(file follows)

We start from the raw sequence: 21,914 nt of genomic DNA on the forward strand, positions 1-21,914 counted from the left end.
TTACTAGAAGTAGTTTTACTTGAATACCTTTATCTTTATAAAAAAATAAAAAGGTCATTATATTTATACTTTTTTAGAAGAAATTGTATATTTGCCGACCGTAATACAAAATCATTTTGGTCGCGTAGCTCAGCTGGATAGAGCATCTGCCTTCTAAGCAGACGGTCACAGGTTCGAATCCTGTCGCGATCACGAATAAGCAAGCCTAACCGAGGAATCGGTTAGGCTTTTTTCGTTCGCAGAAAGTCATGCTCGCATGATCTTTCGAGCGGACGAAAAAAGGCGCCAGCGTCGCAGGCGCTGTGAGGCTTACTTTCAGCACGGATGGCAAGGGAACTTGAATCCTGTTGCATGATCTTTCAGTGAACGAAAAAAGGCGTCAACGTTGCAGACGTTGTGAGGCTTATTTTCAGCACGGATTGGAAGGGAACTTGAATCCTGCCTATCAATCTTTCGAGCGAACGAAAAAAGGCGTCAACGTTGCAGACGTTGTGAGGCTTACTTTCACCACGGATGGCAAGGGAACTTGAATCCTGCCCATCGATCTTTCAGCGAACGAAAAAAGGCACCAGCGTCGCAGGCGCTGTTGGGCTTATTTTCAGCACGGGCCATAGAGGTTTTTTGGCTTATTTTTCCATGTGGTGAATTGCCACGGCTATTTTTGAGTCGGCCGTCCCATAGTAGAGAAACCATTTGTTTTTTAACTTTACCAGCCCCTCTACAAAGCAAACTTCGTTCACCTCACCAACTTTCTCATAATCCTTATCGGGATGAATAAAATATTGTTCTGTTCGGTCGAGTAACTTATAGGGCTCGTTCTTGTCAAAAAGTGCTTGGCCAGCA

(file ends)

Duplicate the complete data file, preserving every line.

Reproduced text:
We start from the raw sequence: 21,914 nt of genomic DNA on the forward strand, positions 1-21,914 counted from the left end.
TTACTAGAAGTAGTTTTACTTGAATACCTTTATCTTTATAAAAAAATAAAAAGGTCATTATATTTATACTTTTTTAGAAGAAATTGTATATTTGCCGACCGTAATACAAAATCATTTTGGTCGCGTAGCTCAGCTGGATAGAGCATCTGCCTTCTAAGCAGACGGTCACAGGTTCGAATCCTGTCGCGATCACGAATAAGCAAGCCTAACCGAGGAATCGGTTAGGCTTTTTTCGTTCGCAGAAAGTCATGCTCGCATGATCTTTCGAGCGGACGAAAAAAGGCGCCAGCGTCGCAGGCGCTGTGAGGCTTACTTTCAGCACGGATGGCAAGGGAACTTGAATCCTGTTGCATGATCTTTCAGTGAACGAAAAAAGGCGTCAACGTTGCAGACGTTGTGAGGCTTATTTTCAGCACGGATTGGAAGGGAACTTGAATCCTGCCTATCAATCTTTCGAGCGAACGAAAAAAGGCGTCAACGTTGCAGACGTTGTGAGGCTTACTTTCACCACGGATGGCAAGGGAACTTGAATCCTGCCCATCGATCTTTCAGCGAACGAAAAAAGGCACCAGCGTCGCAGGCGCTGTTGGGCTTATTTTCAGCACGGGCCATAGAGGTTTTTTGGCTTATTTTTCCATGTGGTGAATTGCCACGGCTATTTTTGAGTCGGCCGTCCCATAGTAGAGAAACCATTTGTTTTTTAACTTTACCAGCCCCTCTACAAAGCAAACTTCGTTCACCTCACCAACTTTCTCATAATCCTTATCGGGATGAATAAAATATTGTTCTGTTCGGTCGAGTAACTTATAGGGCTCGTTCTTGTCAAAAAGTGCTTGGCCAGCA